Costco Builds Facility for their $4.99 Rotisserie Chickens

November 7, 2018 Updated: November 7, 2018

Upon approaching a certain section of Costco, a delicious aroma draws you closer to the source. A flock of people wait patiently, watching the rows of golden-brown birds rotating on the grill. A whole, fully cooked rotisserie chicken for a glorious price of $4.99 is too tempting not to buy.

Everyday, people walk away with their carefully picked, plump trophies without thinking about how the wholesale giant maintains that low price.

Costco partnered with Lincoln Premium Poultry (LPP) to build its own poultry production line in Fremont, Nebraska, and it is scheduled to open September 2019. LPP, the entity that will be in charge of the poultry production, is expected to process about 2 million chickens per weekday, according to Jessica Kolterman, a spokeswoman for LPP.

“They were looking at the projection of the chickens they would need in their stores moving forward over the next several years,” said Kolterman. “And the projections were showing a growth, a very, very aggressive growth pattern of what people were buying in the stores.”

By creating this production line, the company can control its own supply and demand. Nebraska’s cheap corn feed helps maintain their prices at $4.99, according to Harvest Public Media.

The facility will consist of a processing plant, hatchery, and feed mill. In addition, more than 100 new chicken farms around the area have signed contracts to raise the chickens, according to Harvest.

Facility Aims for Transparency

There were some concerns among locals about potential smells, water sanitation, and other environmental issues. But Kolterman said that those concerns likely came from people who do not know enough about modern barns.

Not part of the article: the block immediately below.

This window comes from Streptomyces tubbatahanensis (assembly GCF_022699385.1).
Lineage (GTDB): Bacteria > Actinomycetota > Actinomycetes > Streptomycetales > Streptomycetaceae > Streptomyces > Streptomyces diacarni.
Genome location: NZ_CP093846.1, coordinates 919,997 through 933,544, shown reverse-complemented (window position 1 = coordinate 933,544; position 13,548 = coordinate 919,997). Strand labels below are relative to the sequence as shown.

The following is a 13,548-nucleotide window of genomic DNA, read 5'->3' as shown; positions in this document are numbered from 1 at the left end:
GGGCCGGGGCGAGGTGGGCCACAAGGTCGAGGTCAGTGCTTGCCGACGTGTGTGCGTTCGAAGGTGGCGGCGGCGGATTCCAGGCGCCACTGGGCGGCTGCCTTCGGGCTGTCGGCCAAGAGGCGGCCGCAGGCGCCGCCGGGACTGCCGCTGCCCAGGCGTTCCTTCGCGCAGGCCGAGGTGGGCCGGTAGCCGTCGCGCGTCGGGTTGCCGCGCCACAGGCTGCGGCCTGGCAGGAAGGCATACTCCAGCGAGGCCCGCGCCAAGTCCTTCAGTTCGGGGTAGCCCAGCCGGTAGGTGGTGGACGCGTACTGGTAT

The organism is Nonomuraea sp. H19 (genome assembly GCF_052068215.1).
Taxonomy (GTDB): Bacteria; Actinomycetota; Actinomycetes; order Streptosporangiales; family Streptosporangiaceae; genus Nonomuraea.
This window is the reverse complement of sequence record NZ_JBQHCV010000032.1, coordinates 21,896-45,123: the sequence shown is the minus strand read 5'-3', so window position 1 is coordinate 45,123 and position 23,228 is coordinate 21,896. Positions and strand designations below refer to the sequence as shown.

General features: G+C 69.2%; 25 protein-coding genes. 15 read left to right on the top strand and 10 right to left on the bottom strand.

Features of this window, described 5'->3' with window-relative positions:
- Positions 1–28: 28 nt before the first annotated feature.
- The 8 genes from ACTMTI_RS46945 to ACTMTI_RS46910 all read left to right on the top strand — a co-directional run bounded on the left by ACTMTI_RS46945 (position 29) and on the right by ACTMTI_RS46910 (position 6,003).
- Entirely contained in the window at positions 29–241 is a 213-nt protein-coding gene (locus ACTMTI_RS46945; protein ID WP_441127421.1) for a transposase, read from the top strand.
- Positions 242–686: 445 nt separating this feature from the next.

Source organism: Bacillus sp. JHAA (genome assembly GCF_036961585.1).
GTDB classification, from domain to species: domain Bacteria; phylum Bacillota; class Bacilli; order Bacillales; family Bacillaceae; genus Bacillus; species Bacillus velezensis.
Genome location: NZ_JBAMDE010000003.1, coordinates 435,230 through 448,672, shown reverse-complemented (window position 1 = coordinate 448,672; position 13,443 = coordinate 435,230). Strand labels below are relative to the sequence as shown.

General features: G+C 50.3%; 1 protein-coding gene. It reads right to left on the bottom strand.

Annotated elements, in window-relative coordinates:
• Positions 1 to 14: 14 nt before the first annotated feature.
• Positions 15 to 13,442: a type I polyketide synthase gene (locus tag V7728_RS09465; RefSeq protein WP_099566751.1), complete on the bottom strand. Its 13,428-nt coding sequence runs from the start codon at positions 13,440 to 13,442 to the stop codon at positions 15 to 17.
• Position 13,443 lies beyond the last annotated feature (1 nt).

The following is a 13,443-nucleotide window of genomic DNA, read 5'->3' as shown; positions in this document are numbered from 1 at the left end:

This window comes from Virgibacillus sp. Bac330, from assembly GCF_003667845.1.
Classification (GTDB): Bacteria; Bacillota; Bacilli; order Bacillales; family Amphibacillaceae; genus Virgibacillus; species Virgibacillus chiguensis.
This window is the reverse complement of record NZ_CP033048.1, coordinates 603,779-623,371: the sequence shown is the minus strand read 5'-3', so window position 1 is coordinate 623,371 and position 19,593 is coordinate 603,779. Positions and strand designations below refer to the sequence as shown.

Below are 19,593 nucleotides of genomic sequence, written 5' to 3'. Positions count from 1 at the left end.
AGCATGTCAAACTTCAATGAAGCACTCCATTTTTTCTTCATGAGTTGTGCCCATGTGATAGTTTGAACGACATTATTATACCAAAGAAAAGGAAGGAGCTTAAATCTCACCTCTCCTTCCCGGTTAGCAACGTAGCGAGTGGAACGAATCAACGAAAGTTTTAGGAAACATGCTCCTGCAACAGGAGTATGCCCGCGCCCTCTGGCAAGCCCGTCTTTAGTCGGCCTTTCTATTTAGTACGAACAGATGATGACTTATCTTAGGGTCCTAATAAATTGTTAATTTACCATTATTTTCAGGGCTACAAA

The spokeswoman said the barns would be using advanced technology to keep everything fully enclosed. The doors close before the birds are unloaded from the truck. Even if there were to be a smell, it would not leave the building.

They will try their best to educate the public, show them how clean and safe it can be, and ensure the general care of the poultry and workers.

“We have a glass walkway that goes through the facility from the beginning to the end. So we can take people through, transparently show them here’s what food-processing looks like in a modern society,” said Kolterman.

She also said that the three pillars of their contract include biosecurity to ensure the birds’ safety, strict animal welfare policies for farmers, and nutrient management. This gives Costco an idea of how the birds are being raised and what farmers are doing.

“We have the strict protocols, and we require our growers to get an environmental quality permit through the local permitting processes, even though permits are not required by law,” said Kolterman.

All technical factors aside, the reason for Costco’s foray into the chicken business may simply be to attract and retain its customers. In this respect, the wholesale store is actually losing profit to maintain its commitment.

“I can only tell you what history has shown us: When others were raising their chicken prices from $4.99 to $5.99, we [Costco] were willing to eat, if you will, $30 million to $40 million a year in gross margin by keeping it at $4.99. That’s what we do for a living,” Costco’s chief financial officer Richard Galanti told The Seattle Times.

Still, customers’ needs go first. “If your demand is for a certain product, you know, we have to deliver that product,” said Kolterman.

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